Scientists Have Discovered That Stingrays Chew Their Food

Stingrays use their mouths for more than just smiling. Vicki L. Miller/Shutterstock

Ben Taub 15 Sep 2016, 15:23

It may not have particularly elegant table manners, but despite chewing with its mouth open, the surprising sophistication displayed by the ocellate river stingray in the video below has left scientists with their jaws agape.

Until now, it had been thought that chewing as a form of food processing was performed exclusively by mammals, yet the discovery that stingrays also engage in mastication represents a whole new kettle of fish for evolutionary science.

According to a paper published this week in the Proceedings of the Royal Society B, chewing – which the authors characterize as “shearing jaw motions and high-crowned molars” – is thought to have allowed the dietary diversification of mammals, which in turn facilitated the evolution of increasingly complex cognitive and physiological capacities.

However, given that fish lack the complex dental apparatus required for chewing, marine biologists had always assumed that they were unable to chow down on their food in the same way.

In spite of this, stingrays are known to hunt complex prey species such as insects with tough exoskeletons, leading the researchers to wonder how the pancake-shaped creatures process their food before digesting it. To find out, they placed four rays belonging to the species Potamotrygon motoro in a glass-bottomed tank, and used high-speed video cameras to film their mouths from below as they fed on dragonfly larvae.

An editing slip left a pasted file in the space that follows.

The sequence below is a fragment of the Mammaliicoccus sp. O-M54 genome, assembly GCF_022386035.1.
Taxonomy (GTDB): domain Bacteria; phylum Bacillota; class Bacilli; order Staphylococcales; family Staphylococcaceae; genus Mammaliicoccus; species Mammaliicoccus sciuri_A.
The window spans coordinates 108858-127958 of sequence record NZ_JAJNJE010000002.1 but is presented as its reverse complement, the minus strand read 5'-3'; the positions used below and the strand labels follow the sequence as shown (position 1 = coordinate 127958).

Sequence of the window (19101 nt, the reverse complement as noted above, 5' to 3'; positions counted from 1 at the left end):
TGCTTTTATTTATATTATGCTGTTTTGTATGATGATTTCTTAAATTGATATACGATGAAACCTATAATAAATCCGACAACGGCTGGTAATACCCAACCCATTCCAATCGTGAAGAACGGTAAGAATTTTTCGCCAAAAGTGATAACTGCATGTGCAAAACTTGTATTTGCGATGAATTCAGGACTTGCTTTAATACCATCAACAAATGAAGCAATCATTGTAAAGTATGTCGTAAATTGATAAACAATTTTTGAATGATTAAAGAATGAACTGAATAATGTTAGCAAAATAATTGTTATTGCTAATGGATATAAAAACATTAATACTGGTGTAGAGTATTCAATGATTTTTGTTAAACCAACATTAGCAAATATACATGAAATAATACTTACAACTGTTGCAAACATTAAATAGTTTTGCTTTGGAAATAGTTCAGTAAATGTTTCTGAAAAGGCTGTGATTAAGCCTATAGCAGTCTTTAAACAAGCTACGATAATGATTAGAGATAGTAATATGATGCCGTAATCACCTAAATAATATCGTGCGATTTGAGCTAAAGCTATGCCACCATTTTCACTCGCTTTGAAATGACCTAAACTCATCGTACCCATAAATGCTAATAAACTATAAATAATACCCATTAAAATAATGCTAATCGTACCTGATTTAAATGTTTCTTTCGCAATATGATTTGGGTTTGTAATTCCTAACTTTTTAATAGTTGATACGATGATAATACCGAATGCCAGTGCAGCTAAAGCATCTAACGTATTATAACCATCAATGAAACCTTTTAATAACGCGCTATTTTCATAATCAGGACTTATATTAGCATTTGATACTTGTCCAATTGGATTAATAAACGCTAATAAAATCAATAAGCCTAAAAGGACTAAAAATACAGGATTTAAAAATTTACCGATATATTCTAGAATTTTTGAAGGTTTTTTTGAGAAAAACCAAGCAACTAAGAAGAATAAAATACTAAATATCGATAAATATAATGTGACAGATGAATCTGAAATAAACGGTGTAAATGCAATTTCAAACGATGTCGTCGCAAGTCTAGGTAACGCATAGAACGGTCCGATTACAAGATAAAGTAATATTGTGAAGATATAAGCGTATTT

The researchers discovered that, despite lacking the intricate molars of mammals, the stingrays did indeed chew their food before swallowing it, with “complex, asymmetrical jaw motions” allowing them to compress and shear their prey. Interestingly, the study authors note that the stingrays’ mouths are used exclusively for this purpose, and are not deployed as a means of catching prey in the first place. Instead, this is achieved by “rapid uplift of the pectoral fins,” which sucks prey beneath the ray’s body.

Based on this finding, the study authors propose that the ability to use their fins to capture food is what allowed the rays to develop this chewing behavior, as it freed up their mouths for this sole function, resulting in the evolution of “a highly kinetic feeding apparatus.” This, in turn, enables stingrays to eat a wide variety of food, thereby helping them thrive in a range of marine and freshwater habitats.

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